Supply Chain Council of European Union |
Supply Chain Risk

In My Opinion: Bring balance to federal lands – Opinion – The Register-Guard

Most Oregonians support a balanced approach to federal forest management, and most of us recognize the economic and climate benefits of harvesting and processing local timber. There’s broad consensus that science-based management can make our forests more resilient, protect wildlife, and clean our drinking water. But, are federal lands managed in a balanced, sustainable way?

The Forest Service is the largest forest landowner in Oregon and by law manages for multiple uses and is guided by a public process with very strong environmental laws. Federal lands are broken into “land use allocations” with distinct management objectives to address their multiple use mandate. Unfortunately, the unbalanced proportion of these objectives on the landscape doesn’t allow healthy forests to flourish.

Nearly 85% of federal land in western Oregon and Washington and northwestern California is reserved from timber management objectives in the Northwest Forest Plan and set aside for the northern spotted owl in late-successional reserves (30%) and recreation in congressionally designated wilderness (30%). In wilderness, all forms of management are explicitly banned by law and limited management occurs in the other reserve areas.

By contrast, only about 15% of these lands are designated for sustained-yield timber management. Even in these timber specific areas, the Forest Service has often marginalized the importance of managing for a sustainable supply, categorizing the timber as a “by-product”.

According to the Synthesis of Science to Inform Land Management Within the Northwest Forest Plan Area, “All seral stages contribute to native forest biodiversity, wildfire regimes, and resilience to wildfires and climatic changes. […] Thus, conservation of native forest biodiversity is more than managing for a single type of old growth or a single successional stage.”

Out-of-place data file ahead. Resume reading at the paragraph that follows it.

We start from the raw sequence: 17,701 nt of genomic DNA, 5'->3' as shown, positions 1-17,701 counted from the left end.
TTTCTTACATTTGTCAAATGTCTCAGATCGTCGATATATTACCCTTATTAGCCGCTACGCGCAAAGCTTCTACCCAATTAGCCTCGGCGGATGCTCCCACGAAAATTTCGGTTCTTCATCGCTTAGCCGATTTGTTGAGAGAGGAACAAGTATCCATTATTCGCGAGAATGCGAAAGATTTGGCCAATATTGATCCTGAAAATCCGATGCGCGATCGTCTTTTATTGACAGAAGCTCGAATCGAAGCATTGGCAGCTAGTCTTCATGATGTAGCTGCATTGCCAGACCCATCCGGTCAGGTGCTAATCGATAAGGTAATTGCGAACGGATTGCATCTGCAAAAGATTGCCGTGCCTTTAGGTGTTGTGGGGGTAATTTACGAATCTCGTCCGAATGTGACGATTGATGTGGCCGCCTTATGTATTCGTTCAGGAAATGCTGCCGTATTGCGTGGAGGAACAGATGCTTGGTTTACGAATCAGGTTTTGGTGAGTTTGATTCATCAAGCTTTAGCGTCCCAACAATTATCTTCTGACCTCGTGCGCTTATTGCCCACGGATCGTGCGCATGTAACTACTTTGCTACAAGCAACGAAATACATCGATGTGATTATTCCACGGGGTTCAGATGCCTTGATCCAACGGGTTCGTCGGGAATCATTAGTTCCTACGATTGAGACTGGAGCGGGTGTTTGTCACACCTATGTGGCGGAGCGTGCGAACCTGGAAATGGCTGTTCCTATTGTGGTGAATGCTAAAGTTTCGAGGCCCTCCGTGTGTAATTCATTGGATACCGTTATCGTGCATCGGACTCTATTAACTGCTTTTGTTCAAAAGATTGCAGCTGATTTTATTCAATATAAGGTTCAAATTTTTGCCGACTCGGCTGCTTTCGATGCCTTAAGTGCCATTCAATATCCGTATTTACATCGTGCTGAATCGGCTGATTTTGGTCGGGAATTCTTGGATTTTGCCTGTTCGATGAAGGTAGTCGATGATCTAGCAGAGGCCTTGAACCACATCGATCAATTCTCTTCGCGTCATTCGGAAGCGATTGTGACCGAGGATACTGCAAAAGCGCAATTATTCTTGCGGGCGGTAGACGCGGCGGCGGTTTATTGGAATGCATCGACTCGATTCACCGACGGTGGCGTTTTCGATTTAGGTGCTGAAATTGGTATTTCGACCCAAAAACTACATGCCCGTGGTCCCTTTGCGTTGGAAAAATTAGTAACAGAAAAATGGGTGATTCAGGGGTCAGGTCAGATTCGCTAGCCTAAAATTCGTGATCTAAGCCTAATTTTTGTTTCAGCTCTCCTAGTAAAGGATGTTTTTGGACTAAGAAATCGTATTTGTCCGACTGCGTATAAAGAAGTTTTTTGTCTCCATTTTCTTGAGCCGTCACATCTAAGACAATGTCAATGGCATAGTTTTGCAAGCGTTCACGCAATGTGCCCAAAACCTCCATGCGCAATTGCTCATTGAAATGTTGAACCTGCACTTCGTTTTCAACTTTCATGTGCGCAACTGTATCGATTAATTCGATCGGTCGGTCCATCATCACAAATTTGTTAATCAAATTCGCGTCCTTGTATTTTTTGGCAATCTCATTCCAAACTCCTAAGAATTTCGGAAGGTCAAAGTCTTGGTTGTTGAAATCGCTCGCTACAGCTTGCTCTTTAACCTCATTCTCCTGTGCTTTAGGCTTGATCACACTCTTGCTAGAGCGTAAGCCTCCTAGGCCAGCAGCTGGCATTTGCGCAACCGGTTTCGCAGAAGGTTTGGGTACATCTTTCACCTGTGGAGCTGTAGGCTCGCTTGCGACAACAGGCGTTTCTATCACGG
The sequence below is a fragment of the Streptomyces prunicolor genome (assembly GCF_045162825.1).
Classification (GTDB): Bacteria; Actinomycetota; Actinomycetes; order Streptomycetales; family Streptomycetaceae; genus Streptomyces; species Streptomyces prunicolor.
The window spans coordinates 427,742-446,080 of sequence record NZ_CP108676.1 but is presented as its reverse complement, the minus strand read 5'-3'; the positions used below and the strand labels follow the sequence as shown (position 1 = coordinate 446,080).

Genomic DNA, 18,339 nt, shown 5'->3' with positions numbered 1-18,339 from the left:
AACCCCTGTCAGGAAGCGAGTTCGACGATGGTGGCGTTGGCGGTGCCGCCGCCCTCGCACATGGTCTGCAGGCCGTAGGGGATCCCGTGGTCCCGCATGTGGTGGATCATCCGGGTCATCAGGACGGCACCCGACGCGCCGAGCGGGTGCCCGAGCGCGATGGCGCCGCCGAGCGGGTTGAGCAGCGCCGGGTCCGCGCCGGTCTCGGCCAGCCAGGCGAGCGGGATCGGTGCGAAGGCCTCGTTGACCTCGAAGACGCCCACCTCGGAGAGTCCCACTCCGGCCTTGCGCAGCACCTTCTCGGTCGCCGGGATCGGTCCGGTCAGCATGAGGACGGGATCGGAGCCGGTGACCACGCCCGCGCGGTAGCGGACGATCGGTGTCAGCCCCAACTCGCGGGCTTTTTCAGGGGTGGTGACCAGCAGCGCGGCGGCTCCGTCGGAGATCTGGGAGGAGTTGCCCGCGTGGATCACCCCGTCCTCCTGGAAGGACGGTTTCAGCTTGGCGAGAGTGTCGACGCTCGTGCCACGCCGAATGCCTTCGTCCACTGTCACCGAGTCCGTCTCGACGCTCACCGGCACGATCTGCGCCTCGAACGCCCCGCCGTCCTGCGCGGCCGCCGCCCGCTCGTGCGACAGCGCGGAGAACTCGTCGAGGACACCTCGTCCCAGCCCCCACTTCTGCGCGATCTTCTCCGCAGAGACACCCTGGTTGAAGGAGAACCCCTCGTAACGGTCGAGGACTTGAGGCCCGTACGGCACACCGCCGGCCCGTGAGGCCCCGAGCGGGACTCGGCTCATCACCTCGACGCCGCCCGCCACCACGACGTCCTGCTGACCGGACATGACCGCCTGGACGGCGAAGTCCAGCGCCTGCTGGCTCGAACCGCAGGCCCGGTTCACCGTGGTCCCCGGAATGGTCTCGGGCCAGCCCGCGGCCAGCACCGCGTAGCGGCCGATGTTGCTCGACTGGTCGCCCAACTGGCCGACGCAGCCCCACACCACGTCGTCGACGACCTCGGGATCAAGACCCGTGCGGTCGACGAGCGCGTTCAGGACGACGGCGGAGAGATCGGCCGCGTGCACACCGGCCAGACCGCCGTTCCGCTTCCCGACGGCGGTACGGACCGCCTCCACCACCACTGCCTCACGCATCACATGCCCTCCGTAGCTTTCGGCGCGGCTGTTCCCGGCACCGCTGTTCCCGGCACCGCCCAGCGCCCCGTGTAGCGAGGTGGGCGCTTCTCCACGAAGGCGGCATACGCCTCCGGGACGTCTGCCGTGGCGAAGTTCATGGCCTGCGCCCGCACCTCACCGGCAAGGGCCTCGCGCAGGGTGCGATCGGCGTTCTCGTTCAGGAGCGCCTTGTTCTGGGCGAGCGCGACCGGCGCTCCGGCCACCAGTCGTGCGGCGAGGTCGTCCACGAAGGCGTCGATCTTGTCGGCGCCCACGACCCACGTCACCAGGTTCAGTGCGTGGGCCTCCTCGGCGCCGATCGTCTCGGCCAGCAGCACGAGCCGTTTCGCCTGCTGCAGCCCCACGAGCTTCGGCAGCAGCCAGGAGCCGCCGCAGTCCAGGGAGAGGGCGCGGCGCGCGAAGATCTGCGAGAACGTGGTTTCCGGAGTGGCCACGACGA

The Northwest Forest Plan assumed a level of regeneration harvest, a critical component to balance forest successional stages, but it has largely been neglected on federally managed lands over the past 25 years. Furthermore, the synthesis states that the northern spotted owl’s population hasn’t recovered due to loss of habitat from wildfire and competition from the barred owl.

If you read the report from Gov. Brown’s nonpartisan Council on Wildfire Response, you’d realize more than 90 percent of the most at-risk forests in the state are on federal lands.

However, there is a better way – a way that restores balance and common sense to how we manage federal forests.

Federal agencies in Oregon are already at work with the public to update and modernize their land management plans, providing us with a great opportunity to learn from our past mistakes, adopt cutting-edge approaches, apply new science, and align our systems to reflect the size and scope of the problems we face.

In order to restore our federal forests and meet the need for renewable wood products, forests must be managed according to their plans, utilizing all of the tools for management they are afforded. Oregon’s fire prone forest and struggling communities depend on a balanced approach, based on science, that learns from its past failures.

Amanda Astor is a forester with America Forest Resource Council and a monthly contributor to The Register-Guard.

Related posts

Revelations and Opportunities: What the United States Can Learn from the Sino-Indian Crisis


Cybersecurity experts say supply chains need strengthening


Guest Opinion: Companies need to get real about climate risk, by Bloomberg News – The Keene Sentinel